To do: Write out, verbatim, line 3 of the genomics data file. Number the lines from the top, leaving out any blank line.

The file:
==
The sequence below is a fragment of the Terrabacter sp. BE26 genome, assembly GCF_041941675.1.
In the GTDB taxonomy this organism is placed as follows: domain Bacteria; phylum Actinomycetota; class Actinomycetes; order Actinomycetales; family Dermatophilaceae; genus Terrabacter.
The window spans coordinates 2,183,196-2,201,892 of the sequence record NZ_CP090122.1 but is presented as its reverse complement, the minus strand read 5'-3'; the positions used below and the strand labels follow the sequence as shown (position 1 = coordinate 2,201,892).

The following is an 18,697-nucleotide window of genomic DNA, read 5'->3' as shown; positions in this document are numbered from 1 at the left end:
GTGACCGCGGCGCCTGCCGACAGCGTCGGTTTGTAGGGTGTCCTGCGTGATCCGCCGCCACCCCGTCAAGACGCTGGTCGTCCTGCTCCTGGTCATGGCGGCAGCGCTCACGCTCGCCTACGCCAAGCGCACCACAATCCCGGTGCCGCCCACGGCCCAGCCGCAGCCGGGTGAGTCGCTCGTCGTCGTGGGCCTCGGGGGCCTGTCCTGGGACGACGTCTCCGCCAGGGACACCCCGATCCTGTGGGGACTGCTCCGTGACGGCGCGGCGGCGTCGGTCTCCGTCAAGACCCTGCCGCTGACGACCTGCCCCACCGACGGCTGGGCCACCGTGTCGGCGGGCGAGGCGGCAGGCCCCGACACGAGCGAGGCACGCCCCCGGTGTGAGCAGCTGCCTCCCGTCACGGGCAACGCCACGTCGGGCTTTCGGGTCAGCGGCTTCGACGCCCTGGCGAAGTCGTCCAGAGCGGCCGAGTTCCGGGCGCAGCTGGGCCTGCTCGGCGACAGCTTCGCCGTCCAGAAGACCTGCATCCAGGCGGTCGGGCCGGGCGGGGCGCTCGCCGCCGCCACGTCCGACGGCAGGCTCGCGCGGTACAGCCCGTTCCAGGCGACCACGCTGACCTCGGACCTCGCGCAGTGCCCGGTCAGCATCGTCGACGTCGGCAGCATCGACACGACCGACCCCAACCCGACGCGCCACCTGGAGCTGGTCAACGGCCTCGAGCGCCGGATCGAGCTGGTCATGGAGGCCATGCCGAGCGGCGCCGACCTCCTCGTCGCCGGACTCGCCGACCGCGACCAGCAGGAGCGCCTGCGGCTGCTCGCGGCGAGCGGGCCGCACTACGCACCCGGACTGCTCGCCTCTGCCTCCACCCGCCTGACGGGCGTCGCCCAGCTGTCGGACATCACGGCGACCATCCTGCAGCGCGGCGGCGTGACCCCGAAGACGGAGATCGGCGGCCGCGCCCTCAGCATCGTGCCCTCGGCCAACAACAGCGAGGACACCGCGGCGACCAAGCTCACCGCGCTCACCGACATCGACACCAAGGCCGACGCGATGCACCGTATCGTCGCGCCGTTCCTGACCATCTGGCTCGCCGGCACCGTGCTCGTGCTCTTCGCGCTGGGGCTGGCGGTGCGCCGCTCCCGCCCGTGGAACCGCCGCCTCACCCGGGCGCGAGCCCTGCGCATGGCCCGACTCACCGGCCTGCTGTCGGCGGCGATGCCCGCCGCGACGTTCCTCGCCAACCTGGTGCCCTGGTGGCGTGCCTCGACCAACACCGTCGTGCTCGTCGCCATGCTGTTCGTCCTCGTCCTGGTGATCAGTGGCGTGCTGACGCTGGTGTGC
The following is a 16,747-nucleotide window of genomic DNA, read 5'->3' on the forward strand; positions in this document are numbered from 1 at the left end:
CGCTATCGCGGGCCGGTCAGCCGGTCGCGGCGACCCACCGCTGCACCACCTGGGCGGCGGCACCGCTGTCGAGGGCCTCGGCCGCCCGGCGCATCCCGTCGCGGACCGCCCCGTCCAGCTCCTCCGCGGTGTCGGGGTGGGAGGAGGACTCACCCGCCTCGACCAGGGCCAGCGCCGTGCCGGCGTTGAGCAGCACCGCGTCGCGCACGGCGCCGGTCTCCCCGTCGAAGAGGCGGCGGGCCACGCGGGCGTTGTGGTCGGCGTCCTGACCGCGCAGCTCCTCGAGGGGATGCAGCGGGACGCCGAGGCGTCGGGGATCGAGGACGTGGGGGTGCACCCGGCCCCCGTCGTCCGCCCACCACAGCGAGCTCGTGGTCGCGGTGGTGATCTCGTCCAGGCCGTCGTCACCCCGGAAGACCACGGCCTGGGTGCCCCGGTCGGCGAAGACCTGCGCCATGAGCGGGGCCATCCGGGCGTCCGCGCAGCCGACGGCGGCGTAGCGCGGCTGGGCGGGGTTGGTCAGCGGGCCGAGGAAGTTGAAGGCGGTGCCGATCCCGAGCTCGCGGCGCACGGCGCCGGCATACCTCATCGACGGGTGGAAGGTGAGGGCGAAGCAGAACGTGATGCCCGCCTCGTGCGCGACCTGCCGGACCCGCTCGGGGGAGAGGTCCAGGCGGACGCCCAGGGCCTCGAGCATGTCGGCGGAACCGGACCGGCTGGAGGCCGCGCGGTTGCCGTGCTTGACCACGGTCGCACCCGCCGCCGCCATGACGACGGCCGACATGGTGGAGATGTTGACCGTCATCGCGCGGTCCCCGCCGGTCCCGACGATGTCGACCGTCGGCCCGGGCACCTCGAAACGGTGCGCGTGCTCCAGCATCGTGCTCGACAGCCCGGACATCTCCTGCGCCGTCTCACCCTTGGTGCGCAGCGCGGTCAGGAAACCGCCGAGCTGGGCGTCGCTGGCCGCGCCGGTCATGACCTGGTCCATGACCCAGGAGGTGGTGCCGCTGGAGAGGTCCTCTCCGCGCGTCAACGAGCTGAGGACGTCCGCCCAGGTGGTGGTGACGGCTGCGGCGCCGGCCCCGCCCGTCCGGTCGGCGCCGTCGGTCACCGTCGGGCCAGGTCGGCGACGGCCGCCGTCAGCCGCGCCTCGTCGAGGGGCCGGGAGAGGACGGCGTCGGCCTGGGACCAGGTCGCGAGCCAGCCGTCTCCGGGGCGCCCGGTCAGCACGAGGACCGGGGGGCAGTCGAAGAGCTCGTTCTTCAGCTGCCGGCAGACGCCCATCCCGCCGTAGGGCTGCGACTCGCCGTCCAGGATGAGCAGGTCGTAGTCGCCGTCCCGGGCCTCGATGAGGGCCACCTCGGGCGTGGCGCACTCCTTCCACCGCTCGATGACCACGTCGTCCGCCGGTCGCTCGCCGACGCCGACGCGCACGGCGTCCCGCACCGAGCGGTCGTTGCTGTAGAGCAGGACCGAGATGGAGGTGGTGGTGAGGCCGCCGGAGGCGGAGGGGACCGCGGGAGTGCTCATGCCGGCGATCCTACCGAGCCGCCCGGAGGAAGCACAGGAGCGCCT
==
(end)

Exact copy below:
The window spans coordinates 2,183,196-2,201,892 of the sequence record NZ_CP090122.1 but is presented as its reverse complement, the minus strand read 5'-3'; the positions used below and the strand labels follow the sequence as shown (position 1 = coordinate 2,201,892).